Saturday, March 8, 2014
By ROSALIND S. HELDERMAN The Washington Post
(Continued from page 1)
Health and retirement programs are the fastest-growing part of the federal budget but they were shielded as part of the deal that created the sequester in the summer of 2011.
A new deadline this summer to once again raise the nation's debt ceiling could provide pressure to come up with a deal.
Obama told members of his Cabinet on Monday that he is remains interested in the kind of deficit deal that has been the subject of repeated rounds of failed talks between the White House and Congressional leaders.
"I will continue to seek out partners on the other side of the aisle so that we can create the kind of balanced approach of spending cuts, revenues, entitlement reform that everybody knows is the right way to do things," Obama said.
White House spokesman Jay Carney said Monday that the effort has included phone calls from Obama to Republican rank-and-file senators -- what Carney dubbed the "common-sense caucus" -- vigorous Congressional outreach that has been rare for this president.
The White House would not release a full list of the calls, but Congressional sources confirmed they included conversations with Sen. Rob Portman, R-Ohio, and Sen. Bob Corker, R-Tenn., who have long expressed interest in a broad deficit reduction deal.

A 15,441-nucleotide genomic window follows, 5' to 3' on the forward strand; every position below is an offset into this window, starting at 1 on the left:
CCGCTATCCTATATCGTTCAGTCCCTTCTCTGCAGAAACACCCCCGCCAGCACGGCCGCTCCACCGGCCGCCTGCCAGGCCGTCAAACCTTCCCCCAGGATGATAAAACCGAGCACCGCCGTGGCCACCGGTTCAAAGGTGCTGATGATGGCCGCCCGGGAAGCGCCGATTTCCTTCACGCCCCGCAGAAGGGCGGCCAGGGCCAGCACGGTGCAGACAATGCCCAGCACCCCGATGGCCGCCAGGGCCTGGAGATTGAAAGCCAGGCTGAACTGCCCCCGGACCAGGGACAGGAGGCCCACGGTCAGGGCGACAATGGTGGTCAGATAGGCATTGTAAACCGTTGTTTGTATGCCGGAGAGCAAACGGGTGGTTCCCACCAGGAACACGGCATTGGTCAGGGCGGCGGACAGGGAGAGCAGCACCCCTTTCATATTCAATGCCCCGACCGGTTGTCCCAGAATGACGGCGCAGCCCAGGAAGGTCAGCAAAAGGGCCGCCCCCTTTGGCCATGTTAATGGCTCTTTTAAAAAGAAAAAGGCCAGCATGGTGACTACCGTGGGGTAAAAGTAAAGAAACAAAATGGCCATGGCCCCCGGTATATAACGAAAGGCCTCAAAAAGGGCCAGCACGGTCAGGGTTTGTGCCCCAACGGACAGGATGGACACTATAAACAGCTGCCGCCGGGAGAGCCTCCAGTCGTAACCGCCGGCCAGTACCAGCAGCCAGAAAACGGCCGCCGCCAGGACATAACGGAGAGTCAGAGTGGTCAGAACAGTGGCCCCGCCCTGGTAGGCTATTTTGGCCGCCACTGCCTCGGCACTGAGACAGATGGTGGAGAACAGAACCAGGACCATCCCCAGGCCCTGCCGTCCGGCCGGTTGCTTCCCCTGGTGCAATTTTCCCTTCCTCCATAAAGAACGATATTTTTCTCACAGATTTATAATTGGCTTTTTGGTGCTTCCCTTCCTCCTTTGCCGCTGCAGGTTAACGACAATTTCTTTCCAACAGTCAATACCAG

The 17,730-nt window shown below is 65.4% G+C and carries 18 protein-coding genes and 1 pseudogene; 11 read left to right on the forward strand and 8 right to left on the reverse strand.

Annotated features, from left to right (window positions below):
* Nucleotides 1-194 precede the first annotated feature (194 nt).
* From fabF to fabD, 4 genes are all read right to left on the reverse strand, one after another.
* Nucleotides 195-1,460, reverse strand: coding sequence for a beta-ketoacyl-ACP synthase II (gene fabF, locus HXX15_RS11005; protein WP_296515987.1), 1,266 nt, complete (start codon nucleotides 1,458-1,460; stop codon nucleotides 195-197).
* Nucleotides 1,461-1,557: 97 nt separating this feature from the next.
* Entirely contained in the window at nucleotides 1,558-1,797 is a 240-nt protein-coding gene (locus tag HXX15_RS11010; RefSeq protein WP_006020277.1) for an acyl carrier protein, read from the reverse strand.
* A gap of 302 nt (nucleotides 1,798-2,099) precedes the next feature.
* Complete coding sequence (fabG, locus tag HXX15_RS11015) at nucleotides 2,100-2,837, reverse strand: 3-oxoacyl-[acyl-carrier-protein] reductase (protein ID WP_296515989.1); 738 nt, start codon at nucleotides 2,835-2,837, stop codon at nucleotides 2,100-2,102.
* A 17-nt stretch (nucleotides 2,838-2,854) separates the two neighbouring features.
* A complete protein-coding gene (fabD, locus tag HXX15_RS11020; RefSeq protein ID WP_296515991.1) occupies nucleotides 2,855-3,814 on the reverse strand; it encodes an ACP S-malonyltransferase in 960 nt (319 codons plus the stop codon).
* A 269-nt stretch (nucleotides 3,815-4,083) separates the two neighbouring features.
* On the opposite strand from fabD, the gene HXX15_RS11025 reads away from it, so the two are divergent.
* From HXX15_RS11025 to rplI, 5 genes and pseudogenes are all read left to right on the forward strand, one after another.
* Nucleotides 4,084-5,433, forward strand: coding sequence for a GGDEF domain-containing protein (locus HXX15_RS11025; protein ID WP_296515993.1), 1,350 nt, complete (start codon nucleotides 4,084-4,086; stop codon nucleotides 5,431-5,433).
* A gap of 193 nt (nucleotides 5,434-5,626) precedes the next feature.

Obama also spoke Monday with moderate Sen. Susan Collins, R-Maine, and Sen. Tom Coburn, R-Okla., and met last week at the White House with Sens. John McCain, R-Ariz., and Lindsey Graham, R-S.C.
As for the $982 billion continuing resolution, its first test will be the House later this week. Republican leaders will have to soothe anxious conservatives who had rallied around a $974 billion outlay as a ceiling for spending for the year and were surprised to see the bill introduced with $8 billion more.
"There will be some of us very frustrated if we're suddenly creeping billions of dollars back into the bill," said Rep. Jason Chaffetz of Utah.
House Appropriations committee staffers will explain at a closed-door meeting with Republicans on Tuesday morning that the measure fully implements sequestration but the higher number is a more accurate reflection of its impact across all government programs.
In the House's proposal, only the Pentagon would receive broad new help to soften the effect of across-the-board cuts.
The resolution would restore no funding to the military, which absorbed half of the sequester reductions.
But it does reflect new priorities for military spending negotiated between Democrats and Republicans in the House and Senate late last year.
For instance, the House measure proposes adding $10.4 billion to the Pentagon's operations and maintenance budget.
The money would be offset with other defense cuts.